Allahu Veliyyu't





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Now let us see what happened to the ta'līk script under the Ottomans. This script which had been used in Turkey since the second half of the fifteenth century rose to prominence after the renowned master of ta'līk Imādü'l-Hasenī (?-1024/1615) had demonstrated its potential. Turkish calligraphers took to this style of ta'līk with such enthusiasm that it became customary to refer to calligraphers who excelled in it as Imād-i Rūm ("the Imād of Anatolia"). In the 18th century, Mehmed Es'ad Efendi (?-1213/1798), a remarkable calligrapher who was known by the cognomen of Yesārī ("left-handed") because the right side of his body was paralysed obliging him to write with his left hand, selected Imād's loveliest characters as the basis of his own manner. In this way a Turkish school of ta'līk was born. His son Yesārizāde Mustafa Izzet Efendi (?-1265/1849) set this manner on a foundation of detailed rules, and developed a style of celī ta'līk in Istanbul which had no match even in Persia. Sāmi Efendi, who was a master of ta'līk and celī ta'līk, as well as celī sülüs, passed on this Turkish style in its superlative form to his pupils Hulūsi Yazgan (1286-1358/1869-1940) and Necmeddin Okyay (1300-1396/1883-1976).

As can be seen, a continual process of selection and refinement went on in the stylistic evolution of Turkish calligraphy, but without distortion of the essential forms. While western influence brought about a degradation in Turkish architecture, music, painting and decoration, no similar decline took place in calligraphy. This can be attributed to three factors:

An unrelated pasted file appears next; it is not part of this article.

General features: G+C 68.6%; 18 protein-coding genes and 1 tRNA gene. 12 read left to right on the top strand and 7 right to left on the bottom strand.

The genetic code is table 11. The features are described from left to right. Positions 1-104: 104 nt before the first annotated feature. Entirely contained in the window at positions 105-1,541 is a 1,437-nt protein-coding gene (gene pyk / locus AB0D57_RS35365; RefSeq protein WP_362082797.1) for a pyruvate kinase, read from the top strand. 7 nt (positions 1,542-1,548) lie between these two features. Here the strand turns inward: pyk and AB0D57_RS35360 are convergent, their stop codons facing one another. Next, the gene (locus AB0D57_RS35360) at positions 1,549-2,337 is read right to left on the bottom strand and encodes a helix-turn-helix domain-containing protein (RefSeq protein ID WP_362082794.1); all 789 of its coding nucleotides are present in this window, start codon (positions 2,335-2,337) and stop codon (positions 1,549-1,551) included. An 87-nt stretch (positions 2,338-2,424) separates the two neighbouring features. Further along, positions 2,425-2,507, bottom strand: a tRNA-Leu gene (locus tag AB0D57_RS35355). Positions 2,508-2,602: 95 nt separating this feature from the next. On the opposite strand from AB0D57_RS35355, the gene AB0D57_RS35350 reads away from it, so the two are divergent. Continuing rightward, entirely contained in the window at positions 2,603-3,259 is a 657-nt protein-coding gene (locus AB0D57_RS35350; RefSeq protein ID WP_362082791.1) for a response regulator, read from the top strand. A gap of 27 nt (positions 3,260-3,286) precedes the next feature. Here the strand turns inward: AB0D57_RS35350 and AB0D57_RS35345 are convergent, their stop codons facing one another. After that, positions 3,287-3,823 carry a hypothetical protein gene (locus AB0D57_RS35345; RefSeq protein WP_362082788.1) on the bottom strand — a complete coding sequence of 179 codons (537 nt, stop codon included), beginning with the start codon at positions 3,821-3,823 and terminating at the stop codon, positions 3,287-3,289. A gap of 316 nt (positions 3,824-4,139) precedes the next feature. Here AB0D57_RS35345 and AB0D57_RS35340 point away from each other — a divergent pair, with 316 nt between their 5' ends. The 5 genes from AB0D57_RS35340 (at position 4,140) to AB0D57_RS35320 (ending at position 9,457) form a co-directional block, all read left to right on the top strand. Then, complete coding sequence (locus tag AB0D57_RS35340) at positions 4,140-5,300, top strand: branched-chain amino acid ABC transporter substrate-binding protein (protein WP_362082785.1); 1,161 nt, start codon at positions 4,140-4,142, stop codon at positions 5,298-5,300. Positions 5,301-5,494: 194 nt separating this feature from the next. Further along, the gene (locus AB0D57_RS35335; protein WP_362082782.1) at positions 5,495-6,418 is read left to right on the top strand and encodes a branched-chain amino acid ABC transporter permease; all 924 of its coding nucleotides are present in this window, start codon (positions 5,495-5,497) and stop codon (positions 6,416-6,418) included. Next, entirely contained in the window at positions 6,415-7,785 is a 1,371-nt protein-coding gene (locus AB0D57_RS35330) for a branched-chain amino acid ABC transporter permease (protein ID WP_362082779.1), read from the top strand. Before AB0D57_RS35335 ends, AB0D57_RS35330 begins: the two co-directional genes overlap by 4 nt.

1. The absence of a comparable art in Europe to exert an influence,
2. The continuation of the master-apprentice system whereby techniques and aesthetic concepts were transmitted from generation to generation,
3. The capacity of this art for self-renewal.
There is a widespread adage in Muslim countries to the effect that, "The Koran descended in the Hejaz, was read in Egypt, and written in Istanbul." There is no denying that it was in Istanbul that the Koranic scriptures appeared as works of art on paper. In the same way, the hadīs or oral traditions of the Prophet took their finest written form here, and the list could be extended. Divans and fermān, and carved inscriptions on marble fountains and tombstones were all inscribed with a beauty worthy of Istanbul's reputation as "beldetün tayyibetün" ("the most beautiful city") by calligraphers too numerous to cite by name here.
After this brief account, I will mention two scripts not regarded as calligraphic hands in the past:

Despite the close resemblance between their names, rik'a bears no resemblance of form to rika', which is the sixth of the aklām-i sitte scripts. The rik'a script was that in daily use by every literate Ottoman Turk, and was written with a reed pen whose nib was a maximum of 1 mm in width. Until the 19th century, the style of rik'a depended entirely on the whim of each writer, but this situation ended with the advent of Bābiālī rik'asi, which was originally devised by Mümtaz Efendi (1225-1287/1810-1872) and used by government offices. The speed of writing this script was increased by means of simplifying the characters. Later in the century, Mehmed Izzet Efendi (1257-1302/1841-1903) developed another form of rik'a based on strict rules. Known as Izzet Efendi rik'asi, this script was subsequently adopted widely in the Arab world.

The script known as siyākat was reserved for Treasury documents and title deeds in the Ottoman Empire. It was so extremely difficult to read and write that it could more accurately perhaps be termed a cipher, and was intended as a prevention measure against forgery. It was never employed with artistic intent.

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